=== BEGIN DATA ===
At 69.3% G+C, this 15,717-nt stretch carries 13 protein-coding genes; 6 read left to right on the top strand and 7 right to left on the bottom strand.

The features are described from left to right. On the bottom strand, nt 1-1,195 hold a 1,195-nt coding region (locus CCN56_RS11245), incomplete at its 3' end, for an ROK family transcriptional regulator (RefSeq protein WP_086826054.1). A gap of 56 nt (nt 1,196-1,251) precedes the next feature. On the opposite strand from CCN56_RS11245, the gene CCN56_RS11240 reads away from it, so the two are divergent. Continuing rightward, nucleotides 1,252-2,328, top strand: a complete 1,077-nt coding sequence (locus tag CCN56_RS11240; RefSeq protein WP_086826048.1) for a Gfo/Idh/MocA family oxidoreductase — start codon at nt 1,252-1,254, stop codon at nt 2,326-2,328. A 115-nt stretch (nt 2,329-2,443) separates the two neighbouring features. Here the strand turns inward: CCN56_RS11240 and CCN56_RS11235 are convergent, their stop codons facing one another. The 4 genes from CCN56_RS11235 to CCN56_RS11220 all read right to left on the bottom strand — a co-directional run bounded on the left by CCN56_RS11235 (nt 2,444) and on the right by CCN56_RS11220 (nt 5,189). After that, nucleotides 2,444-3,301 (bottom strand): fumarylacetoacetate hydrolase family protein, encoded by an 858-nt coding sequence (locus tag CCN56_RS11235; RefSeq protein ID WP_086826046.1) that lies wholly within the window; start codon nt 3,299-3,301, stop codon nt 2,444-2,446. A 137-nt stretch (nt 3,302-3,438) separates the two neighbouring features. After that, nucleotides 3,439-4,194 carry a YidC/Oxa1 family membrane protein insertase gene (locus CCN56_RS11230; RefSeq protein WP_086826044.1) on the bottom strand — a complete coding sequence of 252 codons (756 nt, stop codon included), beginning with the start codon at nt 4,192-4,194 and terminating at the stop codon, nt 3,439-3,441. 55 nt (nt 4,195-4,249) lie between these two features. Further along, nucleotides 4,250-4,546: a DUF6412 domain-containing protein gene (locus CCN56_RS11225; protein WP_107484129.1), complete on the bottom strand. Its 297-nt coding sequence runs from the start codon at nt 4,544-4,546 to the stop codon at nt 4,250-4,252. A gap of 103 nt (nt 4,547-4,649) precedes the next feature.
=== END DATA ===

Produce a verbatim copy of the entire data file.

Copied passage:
At 69.3% G+C, this 15,717-nt stretch carries 13 protein-coding genes; 6 read left to right on the top strand and 7 right to left on the bottom strand.

The features are described from left to right. On the bottom strand, nt 1-1,195 hold a 1,195-nt coding region (locus CCN56_RS11245), incomplete at its 3' end, for an ROK family transcriptional regulator (RefSeq protein WP_086826054.1). A gap of 56 nt (nt 1,196-1,251) precedes the next feature. On the opposite strand from CCN56_RS11245, the gene CCN56_RS11240 reads away from it, so the two are divergent. Continuing rightward, nucleotides 1,252-2,328, top strand: a complete 1,077-nt coding sequence (locus tag CCN56_RS11240; RefSeq protein WP_086826048.1) for a Gfo/Idh/MocA family oxidoreductase — start codon at nt 1,252-1,254, stop codon at nt 2,326-2,328. A 115-nt stretch (nt 2,329-2,443) separates the two neighbouring features. Here the strand turns inward: CCN56_RS11240 and CCN56_RS11235 are convergent, their stop codons facing one another. The 4 genes from CCN56_RS11235 to CCN56_RS11220 all read right to left on the bottom strand — a co-directional run bounded on the left by CCN56_RS11235 (nt 2,444) and on the right by CCN56_RS11220 (nt 5,189). After that, nucleotides 2,444-3,301 (bottom strand): fumarylacetoacetate hydrolase family protein, encoded by an 858-nt coding sequence (locus tag CCN56_RS11235; RefSeq protein ID WP_086826046.1) that lies wholly within the window; start codon nt 3,299-3,301, stop codon nt 2,444-2,446. A 137-nt stretch (nt 3,302-3,438) separates the two neighbouring features. After that, nucleotides 3,439-4,194 carry a YidC/Oxa1 family membrane protein insertase gene (locus CCN56_RS11230; RefSeq protein WP_086826044.1) on the bottom strand — a complete coding sequence of 252 codons (756 nt, stop codon included), beginning with the start codon at nt 4,192-4,194 and terminating at the stop codon, nt 3,439-3,441. 55 nt (nt 4,195-4,249) lie between these two features. Further along, nucleotides 4,250-4,546: a DUF6412 domain-containing protein gene (locus CCN56_RS11225; protein WP_107484129.1), complete on the bottom strand. Its 297-nt coding sequence runs from the start codon at nt 4,544-4,546 to the stop codon at nt 4,250-4,252. A gap of 103 nt (nt 4,547-4,649) precedes the next feature.